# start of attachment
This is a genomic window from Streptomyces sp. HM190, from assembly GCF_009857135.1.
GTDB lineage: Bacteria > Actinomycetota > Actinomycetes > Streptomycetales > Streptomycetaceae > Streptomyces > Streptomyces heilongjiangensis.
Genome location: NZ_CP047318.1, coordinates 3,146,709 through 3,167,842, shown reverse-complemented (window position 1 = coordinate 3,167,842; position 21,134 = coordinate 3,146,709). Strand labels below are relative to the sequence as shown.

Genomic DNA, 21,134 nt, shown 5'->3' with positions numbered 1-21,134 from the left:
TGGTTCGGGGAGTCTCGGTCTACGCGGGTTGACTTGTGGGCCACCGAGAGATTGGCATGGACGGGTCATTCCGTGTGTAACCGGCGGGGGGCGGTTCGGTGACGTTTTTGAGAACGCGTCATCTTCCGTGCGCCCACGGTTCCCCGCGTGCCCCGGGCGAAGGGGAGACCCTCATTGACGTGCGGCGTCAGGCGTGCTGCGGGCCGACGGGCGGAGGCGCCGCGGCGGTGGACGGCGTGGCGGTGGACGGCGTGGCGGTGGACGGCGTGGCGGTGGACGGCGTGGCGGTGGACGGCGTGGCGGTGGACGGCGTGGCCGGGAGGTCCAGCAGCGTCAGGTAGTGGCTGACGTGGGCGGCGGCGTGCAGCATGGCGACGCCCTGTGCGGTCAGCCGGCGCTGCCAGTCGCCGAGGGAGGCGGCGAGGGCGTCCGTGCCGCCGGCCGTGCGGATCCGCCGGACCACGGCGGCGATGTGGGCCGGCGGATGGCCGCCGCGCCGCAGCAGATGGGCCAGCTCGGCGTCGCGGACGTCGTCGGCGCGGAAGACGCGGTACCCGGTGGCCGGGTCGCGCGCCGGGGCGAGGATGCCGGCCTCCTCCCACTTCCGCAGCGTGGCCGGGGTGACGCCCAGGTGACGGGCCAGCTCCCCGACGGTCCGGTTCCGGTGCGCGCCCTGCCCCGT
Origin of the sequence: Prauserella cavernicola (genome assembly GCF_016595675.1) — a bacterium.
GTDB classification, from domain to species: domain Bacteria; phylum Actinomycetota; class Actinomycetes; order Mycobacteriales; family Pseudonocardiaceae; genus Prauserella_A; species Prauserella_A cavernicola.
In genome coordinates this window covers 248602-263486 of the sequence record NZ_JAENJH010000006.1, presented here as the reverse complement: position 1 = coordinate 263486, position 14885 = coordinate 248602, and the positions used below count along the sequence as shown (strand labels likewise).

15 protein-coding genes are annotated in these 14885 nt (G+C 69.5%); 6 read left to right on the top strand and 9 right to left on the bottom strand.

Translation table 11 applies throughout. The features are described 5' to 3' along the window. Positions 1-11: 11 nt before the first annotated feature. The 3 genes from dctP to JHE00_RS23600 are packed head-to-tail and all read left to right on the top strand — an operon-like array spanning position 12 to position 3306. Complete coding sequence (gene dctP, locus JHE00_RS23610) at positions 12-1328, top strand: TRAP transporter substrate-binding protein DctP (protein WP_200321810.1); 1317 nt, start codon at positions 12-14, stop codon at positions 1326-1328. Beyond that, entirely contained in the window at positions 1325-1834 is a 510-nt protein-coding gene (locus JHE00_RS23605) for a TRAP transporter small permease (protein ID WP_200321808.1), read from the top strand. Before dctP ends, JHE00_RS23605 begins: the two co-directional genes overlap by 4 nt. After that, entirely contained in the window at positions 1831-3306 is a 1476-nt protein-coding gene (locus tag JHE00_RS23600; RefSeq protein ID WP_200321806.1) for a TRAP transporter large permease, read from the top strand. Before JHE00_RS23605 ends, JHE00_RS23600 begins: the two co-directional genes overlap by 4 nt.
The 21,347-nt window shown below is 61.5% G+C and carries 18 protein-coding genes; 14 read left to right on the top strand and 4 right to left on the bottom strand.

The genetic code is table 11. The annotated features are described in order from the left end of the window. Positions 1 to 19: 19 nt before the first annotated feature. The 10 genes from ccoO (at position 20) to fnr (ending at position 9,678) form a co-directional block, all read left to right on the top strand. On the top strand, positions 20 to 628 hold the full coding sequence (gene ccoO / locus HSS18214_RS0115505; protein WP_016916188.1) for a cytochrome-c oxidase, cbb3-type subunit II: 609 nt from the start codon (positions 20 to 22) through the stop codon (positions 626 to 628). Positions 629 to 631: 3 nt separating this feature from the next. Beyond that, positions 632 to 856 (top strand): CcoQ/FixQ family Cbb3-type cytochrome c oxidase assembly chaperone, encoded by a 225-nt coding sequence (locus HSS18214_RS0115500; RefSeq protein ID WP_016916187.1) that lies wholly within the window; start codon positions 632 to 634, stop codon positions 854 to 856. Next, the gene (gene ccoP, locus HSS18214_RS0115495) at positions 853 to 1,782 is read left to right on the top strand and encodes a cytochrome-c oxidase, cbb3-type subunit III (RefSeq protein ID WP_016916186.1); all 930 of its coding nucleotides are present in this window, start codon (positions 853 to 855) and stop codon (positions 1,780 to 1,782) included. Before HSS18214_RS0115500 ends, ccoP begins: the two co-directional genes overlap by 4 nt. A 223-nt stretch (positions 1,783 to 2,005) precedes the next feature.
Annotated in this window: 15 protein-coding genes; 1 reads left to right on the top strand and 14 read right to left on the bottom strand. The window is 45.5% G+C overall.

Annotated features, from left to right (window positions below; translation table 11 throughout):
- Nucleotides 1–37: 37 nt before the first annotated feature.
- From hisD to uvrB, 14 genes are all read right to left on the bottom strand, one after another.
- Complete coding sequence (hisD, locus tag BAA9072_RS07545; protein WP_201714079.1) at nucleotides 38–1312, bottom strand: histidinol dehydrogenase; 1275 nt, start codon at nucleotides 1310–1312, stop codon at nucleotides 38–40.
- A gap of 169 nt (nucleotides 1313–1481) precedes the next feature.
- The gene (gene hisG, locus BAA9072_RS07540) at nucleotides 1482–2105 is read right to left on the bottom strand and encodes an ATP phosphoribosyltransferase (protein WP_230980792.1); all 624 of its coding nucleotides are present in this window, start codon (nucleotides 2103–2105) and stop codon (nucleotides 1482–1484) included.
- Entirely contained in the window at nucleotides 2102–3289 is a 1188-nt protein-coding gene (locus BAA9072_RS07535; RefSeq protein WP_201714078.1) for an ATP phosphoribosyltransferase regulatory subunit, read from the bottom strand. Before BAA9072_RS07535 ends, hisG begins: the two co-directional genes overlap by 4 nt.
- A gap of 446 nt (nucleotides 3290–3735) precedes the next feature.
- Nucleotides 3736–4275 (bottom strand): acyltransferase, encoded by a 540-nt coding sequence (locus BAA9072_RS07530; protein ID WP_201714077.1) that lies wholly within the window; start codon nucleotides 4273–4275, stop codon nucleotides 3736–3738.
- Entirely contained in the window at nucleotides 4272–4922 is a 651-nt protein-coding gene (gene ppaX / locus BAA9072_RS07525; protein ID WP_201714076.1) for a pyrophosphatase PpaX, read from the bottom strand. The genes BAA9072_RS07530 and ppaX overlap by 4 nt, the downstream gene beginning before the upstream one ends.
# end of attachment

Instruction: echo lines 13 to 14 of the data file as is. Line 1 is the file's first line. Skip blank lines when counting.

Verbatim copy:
Annotated in this window: 15 protein-coding genes; 1 reads left to right on the top strand and 14 read right to left on the bottom strand. The window is 45.5% G+C overall.

Annotated features, from left to right (window positions below; translation table 11 throughout):